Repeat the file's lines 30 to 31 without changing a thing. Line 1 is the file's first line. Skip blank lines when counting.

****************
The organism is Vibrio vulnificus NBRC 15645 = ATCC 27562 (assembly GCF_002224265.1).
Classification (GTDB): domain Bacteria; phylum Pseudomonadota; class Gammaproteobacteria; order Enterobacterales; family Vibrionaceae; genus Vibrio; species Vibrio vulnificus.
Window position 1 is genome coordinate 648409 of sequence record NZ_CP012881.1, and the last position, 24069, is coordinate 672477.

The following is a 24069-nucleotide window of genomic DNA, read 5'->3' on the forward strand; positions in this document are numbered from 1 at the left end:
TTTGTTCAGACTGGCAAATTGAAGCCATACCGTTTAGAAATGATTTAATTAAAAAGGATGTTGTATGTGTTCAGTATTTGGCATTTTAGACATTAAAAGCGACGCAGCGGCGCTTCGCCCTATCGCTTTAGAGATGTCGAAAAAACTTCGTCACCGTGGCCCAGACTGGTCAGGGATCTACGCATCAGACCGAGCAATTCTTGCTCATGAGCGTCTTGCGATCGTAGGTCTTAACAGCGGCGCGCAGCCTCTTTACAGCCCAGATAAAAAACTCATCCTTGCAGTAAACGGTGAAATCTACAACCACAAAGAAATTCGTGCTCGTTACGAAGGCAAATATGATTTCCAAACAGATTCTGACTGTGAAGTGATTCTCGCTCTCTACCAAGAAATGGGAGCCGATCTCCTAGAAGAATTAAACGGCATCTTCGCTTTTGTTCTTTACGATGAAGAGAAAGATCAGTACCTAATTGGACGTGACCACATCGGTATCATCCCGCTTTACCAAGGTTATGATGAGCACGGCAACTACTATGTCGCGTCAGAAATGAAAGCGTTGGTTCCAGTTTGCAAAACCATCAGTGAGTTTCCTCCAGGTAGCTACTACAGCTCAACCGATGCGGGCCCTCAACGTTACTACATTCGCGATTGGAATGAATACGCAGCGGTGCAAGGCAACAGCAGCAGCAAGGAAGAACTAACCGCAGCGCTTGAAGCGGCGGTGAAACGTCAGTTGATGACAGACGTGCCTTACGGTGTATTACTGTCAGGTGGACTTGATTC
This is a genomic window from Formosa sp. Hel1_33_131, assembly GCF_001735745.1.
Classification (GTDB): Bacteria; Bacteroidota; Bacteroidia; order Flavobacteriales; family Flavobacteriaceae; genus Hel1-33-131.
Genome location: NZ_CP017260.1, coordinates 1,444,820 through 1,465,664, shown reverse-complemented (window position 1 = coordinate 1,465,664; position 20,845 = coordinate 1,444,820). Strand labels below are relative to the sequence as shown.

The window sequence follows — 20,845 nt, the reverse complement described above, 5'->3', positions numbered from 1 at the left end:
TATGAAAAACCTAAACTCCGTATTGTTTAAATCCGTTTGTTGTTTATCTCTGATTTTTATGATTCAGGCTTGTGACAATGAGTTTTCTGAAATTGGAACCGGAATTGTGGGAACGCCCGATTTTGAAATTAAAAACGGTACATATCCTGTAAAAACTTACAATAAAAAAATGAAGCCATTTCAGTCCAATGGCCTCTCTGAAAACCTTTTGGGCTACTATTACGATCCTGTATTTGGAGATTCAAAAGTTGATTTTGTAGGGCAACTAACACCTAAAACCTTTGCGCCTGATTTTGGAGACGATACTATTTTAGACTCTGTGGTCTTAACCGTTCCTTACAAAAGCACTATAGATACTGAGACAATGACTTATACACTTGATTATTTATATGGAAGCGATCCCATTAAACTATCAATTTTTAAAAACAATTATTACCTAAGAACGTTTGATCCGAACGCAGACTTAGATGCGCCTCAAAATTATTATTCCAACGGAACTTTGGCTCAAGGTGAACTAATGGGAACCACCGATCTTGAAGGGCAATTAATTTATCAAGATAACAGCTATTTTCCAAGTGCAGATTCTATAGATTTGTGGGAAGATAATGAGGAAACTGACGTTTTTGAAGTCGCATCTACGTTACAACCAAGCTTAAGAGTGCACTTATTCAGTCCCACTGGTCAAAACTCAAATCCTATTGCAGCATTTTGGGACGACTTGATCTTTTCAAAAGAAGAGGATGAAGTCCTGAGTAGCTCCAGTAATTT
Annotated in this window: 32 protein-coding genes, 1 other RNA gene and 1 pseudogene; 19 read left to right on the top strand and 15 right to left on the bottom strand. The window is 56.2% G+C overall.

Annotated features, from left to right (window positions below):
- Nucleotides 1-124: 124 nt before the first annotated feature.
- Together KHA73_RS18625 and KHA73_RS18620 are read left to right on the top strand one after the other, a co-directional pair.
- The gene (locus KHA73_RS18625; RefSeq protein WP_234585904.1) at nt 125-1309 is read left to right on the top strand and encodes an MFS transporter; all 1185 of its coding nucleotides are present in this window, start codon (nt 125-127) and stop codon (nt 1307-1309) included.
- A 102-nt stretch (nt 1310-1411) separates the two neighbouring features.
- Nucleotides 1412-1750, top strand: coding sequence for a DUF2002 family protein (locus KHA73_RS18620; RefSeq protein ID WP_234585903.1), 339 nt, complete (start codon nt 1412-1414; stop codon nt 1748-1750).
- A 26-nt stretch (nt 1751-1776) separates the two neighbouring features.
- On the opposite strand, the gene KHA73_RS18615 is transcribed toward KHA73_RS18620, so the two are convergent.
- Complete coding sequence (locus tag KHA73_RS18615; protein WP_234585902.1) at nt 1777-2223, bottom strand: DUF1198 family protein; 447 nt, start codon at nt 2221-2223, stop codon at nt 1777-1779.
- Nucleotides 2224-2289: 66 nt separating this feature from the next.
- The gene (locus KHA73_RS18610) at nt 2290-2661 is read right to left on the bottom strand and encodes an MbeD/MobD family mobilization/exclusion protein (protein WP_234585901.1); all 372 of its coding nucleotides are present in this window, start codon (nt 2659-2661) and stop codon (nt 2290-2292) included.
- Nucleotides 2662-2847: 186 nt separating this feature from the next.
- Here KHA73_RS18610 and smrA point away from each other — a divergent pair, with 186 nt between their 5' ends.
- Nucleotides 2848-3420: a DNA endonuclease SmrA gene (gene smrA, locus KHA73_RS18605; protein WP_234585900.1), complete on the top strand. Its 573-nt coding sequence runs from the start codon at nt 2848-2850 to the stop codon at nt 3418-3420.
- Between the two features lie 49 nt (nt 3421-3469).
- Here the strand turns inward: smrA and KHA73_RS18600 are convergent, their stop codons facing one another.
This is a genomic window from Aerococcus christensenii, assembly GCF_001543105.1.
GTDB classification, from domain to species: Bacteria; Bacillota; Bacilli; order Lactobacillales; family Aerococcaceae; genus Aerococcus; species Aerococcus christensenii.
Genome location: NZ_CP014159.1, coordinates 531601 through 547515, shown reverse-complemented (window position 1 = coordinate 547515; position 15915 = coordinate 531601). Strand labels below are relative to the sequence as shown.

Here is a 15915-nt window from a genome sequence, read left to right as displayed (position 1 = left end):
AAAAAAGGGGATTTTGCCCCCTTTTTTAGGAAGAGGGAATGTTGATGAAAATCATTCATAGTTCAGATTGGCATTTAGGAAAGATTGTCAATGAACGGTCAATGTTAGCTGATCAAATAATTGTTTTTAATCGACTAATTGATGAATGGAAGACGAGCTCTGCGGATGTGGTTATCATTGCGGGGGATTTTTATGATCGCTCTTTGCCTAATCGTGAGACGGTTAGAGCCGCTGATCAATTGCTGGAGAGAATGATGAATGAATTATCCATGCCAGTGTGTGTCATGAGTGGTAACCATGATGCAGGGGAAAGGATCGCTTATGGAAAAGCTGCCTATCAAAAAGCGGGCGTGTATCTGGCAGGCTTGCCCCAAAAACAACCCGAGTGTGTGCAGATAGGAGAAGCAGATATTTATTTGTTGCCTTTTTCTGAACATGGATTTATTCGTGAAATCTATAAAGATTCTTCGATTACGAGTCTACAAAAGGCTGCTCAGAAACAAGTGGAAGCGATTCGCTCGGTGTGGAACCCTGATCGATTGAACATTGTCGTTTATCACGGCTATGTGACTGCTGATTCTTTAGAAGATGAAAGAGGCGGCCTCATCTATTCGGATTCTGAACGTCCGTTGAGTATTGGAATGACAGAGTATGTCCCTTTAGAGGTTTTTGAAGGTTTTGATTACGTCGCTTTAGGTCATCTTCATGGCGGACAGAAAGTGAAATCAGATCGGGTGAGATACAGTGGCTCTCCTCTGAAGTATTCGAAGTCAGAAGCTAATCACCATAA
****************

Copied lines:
Genome location: NZ_CP014159.1, coordinates 531601 through 547515, shown reverse-complemented (window position 1 = coordinate 547515; position 15915 = coordinate 531601). Strand labels below are relative to the sequence as shown.

Here is a 15915-nt window from a genome sequence, read left to right as displayed (position 1 = left end):